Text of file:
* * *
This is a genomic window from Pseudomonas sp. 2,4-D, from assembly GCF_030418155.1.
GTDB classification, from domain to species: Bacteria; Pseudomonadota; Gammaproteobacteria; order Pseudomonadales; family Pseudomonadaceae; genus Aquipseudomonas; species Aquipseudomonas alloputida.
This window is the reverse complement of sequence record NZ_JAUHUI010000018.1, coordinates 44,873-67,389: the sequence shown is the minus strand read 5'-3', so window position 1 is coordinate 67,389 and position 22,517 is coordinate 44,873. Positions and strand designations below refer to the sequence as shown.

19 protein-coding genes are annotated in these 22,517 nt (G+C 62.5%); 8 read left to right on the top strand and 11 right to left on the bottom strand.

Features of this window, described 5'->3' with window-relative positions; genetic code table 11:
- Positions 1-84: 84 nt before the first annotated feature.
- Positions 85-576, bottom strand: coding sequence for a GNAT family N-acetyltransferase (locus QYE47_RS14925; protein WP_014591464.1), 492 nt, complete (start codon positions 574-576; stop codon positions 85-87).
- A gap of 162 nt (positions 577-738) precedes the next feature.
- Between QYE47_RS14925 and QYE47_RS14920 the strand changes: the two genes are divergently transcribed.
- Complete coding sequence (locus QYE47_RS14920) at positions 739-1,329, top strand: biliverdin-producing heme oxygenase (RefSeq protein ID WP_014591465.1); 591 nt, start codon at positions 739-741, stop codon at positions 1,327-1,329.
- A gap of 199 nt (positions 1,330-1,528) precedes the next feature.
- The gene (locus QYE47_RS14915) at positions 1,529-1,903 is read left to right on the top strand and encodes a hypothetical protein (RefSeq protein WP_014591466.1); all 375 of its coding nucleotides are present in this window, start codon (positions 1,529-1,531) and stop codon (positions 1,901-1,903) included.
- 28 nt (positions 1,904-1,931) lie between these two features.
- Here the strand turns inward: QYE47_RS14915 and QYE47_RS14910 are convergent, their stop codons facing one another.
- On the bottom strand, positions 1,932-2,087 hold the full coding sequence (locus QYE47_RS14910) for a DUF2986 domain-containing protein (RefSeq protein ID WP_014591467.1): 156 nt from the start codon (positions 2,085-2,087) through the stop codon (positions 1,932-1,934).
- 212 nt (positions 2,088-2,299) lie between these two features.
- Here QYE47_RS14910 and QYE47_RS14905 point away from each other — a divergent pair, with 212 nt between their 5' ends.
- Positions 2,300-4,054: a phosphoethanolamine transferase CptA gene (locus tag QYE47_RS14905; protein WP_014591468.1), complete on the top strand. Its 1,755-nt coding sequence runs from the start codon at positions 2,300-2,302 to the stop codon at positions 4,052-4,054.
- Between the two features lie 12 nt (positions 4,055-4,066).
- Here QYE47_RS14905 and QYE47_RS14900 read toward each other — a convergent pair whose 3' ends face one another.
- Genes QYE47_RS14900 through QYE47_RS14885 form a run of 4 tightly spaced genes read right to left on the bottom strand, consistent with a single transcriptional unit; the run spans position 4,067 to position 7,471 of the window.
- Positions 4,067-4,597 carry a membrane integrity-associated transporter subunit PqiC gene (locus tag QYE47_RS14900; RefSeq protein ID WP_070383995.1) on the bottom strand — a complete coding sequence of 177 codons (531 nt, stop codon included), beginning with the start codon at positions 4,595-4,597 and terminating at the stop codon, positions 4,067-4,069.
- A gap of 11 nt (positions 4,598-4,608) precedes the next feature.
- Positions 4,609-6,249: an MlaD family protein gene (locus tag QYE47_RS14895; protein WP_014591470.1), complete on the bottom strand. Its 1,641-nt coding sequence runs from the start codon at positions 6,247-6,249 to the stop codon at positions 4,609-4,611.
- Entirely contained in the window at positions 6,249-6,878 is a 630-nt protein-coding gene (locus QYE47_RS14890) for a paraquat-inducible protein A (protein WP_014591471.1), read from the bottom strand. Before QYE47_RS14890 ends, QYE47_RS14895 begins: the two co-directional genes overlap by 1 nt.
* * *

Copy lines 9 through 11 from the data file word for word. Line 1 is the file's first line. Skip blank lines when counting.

- Between QYE47_RS14925 and QYE47_RS14920 the strand changes: the two genes are divergently transcribed.
- Complete coding sequence (locus QYE47_RS14920) at positions 739-1,329, top strand: biliverdin-producing heme oxygenase (RefSeq protein ID WP_014591465.1); 591 nt, start codon at positions 739-741, stop codon at positions 1,327-1,329.
- A gap of 199 nt (positions 1,330-1,528) precedes the next feature.